[CT Birds] H Sparrows and BBs
carriergraphics at sbcglobal.net
Sat Aug 13 12:14:20 EDT 2011
If I might make a comment on H Sparrows and BBs........
For over 35 years, I have had BB boxes up and monitored, with over 200 in my
town of Harwinton through the 90's, which fledged over 1,000 young into CT. And
through these years I have learned much about birds and their habits.
As I and Dave Rosgen will attest - the only bird we know of that actually will
commit murder is the alien House Sparrow. While other birds will and do kill
other birds, they do it as a predator. This is how they survive in the niche
they are born into. Killing for food is not a murderous act. However, when the
alien House Sparrow kills other birds, it is for territorial reasons only. They
can not tolerate other species of birds nesting close to them, especially when
their is only one site - box available.
In any confrontation between a HSp and another box nesting bird near them, the
Sparrow will always win. They will enter the box and kill the adult sitting on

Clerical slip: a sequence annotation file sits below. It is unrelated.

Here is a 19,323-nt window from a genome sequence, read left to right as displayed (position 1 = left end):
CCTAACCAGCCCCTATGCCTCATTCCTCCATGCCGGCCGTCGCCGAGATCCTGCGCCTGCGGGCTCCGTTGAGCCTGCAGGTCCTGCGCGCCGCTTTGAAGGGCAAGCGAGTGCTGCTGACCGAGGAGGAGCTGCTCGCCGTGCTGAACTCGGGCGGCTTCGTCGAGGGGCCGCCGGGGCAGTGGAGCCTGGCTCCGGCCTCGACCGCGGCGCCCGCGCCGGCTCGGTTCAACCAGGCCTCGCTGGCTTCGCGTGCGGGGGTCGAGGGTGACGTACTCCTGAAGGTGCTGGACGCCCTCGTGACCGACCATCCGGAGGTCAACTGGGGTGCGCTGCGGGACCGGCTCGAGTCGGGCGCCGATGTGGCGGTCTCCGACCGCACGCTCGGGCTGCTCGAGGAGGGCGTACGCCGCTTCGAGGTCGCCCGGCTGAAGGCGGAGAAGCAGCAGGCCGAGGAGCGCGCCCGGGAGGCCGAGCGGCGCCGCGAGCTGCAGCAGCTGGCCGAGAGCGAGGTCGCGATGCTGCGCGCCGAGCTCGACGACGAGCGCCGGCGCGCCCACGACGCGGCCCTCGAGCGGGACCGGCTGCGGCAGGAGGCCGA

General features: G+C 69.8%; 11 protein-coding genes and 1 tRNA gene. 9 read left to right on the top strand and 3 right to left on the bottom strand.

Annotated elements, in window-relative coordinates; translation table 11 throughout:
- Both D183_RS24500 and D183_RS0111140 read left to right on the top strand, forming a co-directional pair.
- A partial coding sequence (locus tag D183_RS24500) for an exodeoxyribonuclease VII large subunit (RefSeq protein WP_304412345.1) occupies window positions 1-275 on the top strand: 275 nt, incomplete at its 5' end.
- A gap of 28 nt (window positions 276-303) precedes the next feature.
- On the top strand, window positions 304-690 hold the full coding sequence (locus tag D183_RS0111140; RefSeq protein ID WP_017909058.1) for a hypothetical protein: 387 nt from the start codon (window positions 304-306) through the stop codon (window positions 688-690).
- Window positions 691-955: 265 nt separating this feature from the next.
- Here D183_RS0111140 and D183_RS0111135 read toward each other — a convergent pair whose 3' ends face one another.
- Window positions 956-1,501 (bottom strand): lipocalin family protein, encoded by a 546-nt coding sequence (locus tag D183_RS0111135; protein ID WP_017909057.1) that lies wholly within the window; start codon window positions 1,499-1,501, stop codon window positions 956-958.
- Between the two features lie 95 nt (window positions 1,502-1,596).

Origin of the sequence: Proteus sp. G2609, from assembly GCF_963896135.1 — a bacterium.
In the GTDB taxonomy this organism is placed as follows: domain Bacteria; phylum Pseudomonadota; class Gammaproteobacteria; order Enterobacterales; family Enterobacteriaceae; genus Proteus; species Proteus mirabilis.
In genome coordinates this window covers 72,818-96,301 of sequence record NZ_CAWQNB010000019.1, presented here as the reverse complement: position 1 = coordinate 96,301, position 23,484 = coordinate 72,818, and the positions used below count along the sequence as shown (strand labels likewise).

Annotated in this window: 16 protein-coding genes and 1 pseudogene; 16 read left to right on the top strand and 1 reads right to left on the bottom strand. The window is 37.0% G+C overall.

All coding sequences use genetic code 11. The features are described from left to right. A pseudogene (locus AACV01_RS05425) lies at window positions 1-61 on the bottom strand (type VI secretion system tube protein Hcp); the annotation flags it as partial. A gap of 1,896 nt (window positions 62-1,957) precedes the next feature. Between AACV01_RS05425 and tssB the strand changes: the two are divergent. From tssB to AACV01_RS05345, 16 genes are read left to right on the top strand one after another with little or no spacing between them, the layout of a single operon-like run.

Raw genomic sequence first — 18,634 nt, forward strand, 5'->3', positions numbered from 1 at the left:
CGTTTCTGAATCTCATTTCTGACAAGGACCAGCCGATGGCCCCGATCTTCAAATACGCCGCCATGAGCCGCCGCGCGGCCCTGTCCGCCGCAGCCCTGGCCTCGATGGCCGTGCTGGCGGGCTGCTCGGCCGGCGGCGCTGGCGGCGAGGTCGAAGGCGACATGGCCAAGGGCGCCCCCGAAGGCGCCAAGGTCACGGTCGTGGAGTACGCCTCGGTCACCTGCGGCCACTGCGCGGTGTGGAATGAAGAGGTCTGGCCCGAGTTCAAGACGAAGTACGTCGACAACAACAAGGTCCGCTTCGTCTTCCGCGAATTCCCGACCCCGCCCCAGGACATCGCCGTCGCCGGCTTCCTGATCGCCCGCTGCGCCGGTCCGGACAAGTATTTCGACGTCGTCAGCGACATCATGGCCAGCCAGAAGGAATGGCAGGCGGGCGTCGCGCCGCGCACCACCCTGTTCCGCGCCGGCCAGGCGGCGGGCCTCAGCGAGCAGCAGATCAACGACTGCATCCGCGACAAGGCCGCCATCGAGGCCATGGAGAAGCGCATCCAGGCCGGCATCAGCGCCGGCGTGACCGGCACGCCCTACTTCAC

the nest, and often with young or eggs under the adult as well. If the parents
are gone - gathering food for the young, the HSp will enter the box, kill the
young, and sometimes, but not often, dispose the bodies outside. More often they
will just build their nest over the other with the dead young or eggs still
there. The HSp has a very strong bill, and with it can dispatch just about any
bird their size. This strong bill, and their dislike for other species in their
territory make for a real killing machine.
To avoid this from happening - their are some things you can do. I learned this
from Dave Rosgen who has also been doing BBs for many years.
he suggests placing two BB boxes 18 feet apart. I usually point the two openings
away from each other as well. If a BBird nests in one, hopefully the resident H
Sparrow will use the other. BUT!.......................
You must monitor the boxes at least once a week! The plan is - if the sparrows
have eggs or young, you must take them out. BUT - leave the nest! The plan is -
the HSps will then lay a new clutch of eggs, hopefully leaving the occupants of
the other nest - with luck - alone.
This has worked for me at least 75 plus % of the time. Also - you must always
have a predator guard on the pole the box is on! Our goal is to have our box
birds experience as good if not better chance of raising a brood than would be
in nature. We want to help not hinder their chances of success. If we can't do
this - then best not to put up a bird box.
ps - you can e mail me with any questions separately if you like.
Hope this helps......Paul Carrier - Harwinton
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